Architects to make courthouse annex design alterations

Robert Smith
Pawhuska Journal-Capital

Architects handling the design of a new courthouse annex for Osage County agreed May 18 to make several changes and report back with an updated proposal in early June.

County officials also seemed to settle on Kandy Jump, assistant to the Board of County Commissioners, as a point person for communications about the annex project.

Design elements that prompted comments in a May 18 special meeting of the county commissioners included moving Treasurer Sally Hulse’s office into the new annex, and doing some earthmoving on the anticipated annex site — just north of the courthouse — so that residents will be able to walk into the new building at ground level.

Jerry Roberts, director of Emergency Management, also objected to the elimination from plans for the annex of a basement, which had been considered a likely spot for a command post that would be valuable in times of public emergency.

There was discussion about trying to move the district attorney’s office into the main courthouse, but the architects were uncertain if it would be possible to get all of the D.A.’s staff onto one floor in that building.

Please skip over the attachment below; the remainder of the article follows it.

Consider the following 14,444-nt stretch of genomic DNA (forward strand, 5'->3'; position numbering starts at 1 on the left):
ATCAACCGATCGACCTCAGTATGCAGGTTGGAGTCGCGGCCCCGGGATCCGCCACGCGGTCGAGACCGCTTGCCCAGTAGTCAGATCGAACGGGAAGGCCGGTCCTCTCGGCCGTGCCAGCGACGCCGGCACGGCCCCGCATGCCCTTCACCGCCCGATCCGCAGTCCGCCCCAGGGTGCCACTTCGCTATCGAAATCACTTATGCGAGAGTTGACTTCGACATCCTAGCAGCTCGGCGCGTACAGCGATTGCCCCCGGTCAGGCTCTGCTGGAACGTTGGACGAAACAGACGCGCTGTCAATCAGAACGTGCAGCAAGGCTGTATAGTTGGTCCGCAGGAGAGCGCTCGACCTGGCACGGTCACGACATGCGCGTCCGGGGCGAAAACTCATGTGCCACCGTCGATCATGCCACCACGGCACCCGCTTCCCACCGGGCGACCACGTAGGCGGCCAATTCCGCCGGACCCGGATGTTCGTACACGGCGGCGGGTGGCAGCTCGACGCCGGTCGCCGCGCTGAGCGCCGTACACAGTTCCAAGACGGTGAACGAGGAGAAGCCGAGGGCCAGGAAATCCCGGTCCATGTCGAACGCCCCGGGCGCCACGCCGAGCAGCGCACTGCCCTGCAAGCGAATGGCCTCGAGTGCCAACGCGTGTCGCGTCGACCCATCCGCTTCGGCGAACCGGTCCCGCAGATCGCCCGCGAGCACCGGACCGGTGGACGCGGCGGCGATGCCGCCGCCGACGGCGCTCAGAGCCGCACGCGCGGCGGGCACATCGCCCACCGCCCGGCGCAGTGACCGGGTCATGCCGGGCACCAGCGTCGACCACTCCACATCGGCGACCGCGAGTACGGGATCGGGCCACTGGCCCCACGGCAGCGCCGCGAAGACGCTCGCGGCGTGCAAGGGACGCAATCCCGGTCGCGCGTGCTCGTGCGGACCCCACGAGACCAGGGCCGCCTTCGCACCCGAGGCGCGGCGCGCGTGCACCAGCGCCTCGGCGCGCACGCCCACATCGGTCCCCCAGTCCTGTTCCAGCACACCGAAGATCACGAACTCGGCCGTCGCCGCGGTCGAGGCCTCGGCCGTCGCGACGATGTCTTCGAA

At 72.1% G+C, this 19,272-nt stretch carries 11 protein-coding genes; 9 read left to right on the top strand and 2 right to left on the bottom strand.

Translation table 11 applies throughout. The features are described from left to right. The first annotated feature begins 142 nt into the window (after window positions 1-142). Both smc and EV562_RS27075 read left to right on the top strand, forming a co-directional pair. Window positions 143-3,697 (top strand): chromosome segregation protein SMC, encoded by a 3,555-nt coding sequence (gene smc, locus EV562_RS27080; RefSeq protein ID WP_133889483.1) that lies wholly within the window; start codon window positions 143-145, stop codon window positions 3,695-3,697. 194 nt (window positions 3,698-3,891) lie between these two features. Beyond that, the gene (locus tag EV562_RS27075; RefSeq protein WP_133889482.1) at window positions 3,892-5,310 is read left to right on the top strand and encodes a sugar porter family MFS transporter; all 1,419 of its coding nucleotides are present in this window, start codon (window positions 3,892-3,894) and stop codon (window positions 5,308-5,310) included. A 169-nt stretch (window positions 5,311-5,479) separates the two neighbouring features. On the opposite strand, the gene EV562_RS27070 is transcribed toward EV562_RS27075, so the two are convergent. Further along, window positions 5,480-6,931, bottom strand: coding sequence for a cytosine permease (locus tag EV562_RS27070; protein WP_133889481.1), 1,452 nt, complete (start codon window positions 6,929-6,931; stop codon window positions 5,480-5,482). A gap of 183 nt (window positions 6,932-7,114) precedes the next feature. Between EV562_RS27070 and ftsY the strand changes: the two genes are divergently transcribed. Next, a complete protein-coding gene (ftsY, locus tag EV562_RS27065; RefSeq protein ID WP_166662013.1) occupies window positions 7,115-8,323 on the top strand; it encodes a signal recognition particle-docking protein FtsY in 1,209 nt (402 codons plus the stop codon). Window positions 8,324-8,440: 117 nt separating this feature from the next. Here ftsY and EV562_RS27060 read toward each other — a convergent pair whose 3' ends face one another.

The commissioners and other officials met May 18 with Matt Graves and Gang Li, of Architects in Partnership.

Jerry Butterbaugh, a retiree who serves on the board of the county Industrial Trust Authority, told the architects that he has been a supporter of the annex project, but he has become concerned recently about whether the new building is going to be designed in a manner that will help to maximize service to the public. He complained about the amount of space he perceived might be devoted to the storage of paper records in what has become a digital age.

District Attorney Mike Fisher indicated that Osage County government simply isn’t at a point yet where the general elimination of paper records storage is possible, but the new administration building can still facilitate improvements, such as eliminating the need for “support runs” that employees of his office have been required to make on a daily basis to the courthouse. Fisher shared an anecdote that highlighted the difficulty of trying to carry a collection of paper records out of the courthouse to a vehicle on a windy day.

”I would like to go to the 21st Century as well, but we’re kind of stuck right now,” Fisher said.

County commissioners were scheduled to talk Monday, May 23 about retaining an owner’s representative for the annex project.

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